The world's cheapest car has had an upgrade. Inflammatory jokes apart, the 2012 Tata Nano is Tata Motors' first refresh of the iconic car since its launch in 2009. It looks identical, but has had some changes made under the hood, or the rear seat, in this case. Tata has bumped up the power to 38PS, up from the original 35PS, putting it on an equal footing with the Maruti 800. Even with the aircon on, it's evidently enough for the featherweight four-wheeler.
The car doesn't feel short on power around the city, and I was often surprised to see the speedo needle planted at 100kmph with no preceding drama. The engine has the feel of a heavy flywheel – a bit like an old Yezdi, for those of you old enough to remember.
The car tends to lurch a little in the lower gears, but getting away from lights is never a problem. Third gear is nice when you're in the meat of the powerband, and fourth is quite tall, explaining my surprise at the speedo.
The 2012 Tata Nano is Tata Motors' first refresh of the iconic car since its launch in 2009.
Tata claims that the 2012 Nano has a best-in-class aircon. Considering that this is a class of one, it's hard to disagree. However, in our testing around Mumbai, I must admit that there were times when I actually turned the aircon down. We drove the LX version, which comes with power windows in front, air conditioning and central locking.
All very convenient features, making this little car quite comfortable in daily use. However, quality niggles remain – our test car had a jammed passenger side front door, relegating all passengers to the rear seat. On that front, however, the Nano delivers in spades – the rear accommodations are most satisfactory, particularly for the portly or long in tooth.
For the driver, the experience can be best described as cheap and cheerful. While there were no ergonomic issues for this tester, Bert took issue with the intrusive wheel well and close-together pedals. I suspect this will be a common complaint for anyone in the welterweight category or beyond. The genetically gifted will have no problems. The steering is still quite heavy, which was a complaint with the original Nano.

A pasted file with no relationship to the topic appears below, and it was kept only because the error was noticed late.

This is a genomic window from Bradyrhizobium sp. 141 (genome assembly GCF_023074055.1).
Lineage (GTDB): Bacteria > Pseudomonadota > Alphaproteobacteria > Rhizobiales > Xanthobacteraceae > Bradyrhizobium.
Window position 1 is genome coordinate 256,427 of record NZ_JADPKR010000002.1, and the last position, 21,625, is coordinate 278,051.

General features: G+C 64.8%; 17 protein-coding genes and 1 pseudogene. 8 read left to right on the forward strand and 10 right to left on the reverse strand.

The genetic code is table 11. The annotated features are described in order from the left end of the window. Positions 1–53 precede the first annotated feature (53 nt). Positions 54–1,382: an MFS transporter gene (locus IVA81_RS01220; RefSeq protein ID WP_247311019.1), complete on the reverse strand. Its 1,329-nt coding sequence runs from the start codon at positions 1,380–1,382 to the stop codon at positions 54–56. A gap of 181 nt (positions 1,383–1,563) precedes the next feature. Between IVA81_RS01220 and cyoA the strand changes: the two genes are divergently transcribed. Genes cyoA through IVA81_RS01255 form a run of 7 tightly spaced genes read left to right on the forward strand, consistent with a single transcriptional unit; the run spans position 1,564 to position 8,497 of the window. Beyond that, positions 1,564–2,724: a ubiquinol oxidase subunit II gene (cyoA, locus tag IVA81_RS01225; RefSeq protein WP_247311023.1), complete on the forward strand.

In motion, it isn't much of an issue, and rickshaw-style misbehaviour is almost encouraged in a car this size. However, at parking speeds, it can be a pain. The assisted brakes are only just, needing a deliberate stamp to slow down rapidly. NVH is controlled, and Tata claims to have added a “racier” note to the exhaust.
At the end of a week's commuting with the 2012 Tata Nano, I have to say that it did not feel like a big step down from my personal Polo. If anything the ride quality was good, with the tiny wheels and generous springs never crashing through Mumbai's usual craters. The revised suspension setup - now with an anti-roll bar in front which improves on the handling, relatively speaking of course.
Tata claims to have improved the efficiency of the Nano to 25kmpl, and we got an overall efficiency of 22.11kmpl (20.35kmpl in the city and 27.39kmpl on the highway). Which means you can get away with motorcycle-sized refills in the Nano, all while having nothing strapped to your back and air conditioning to boot.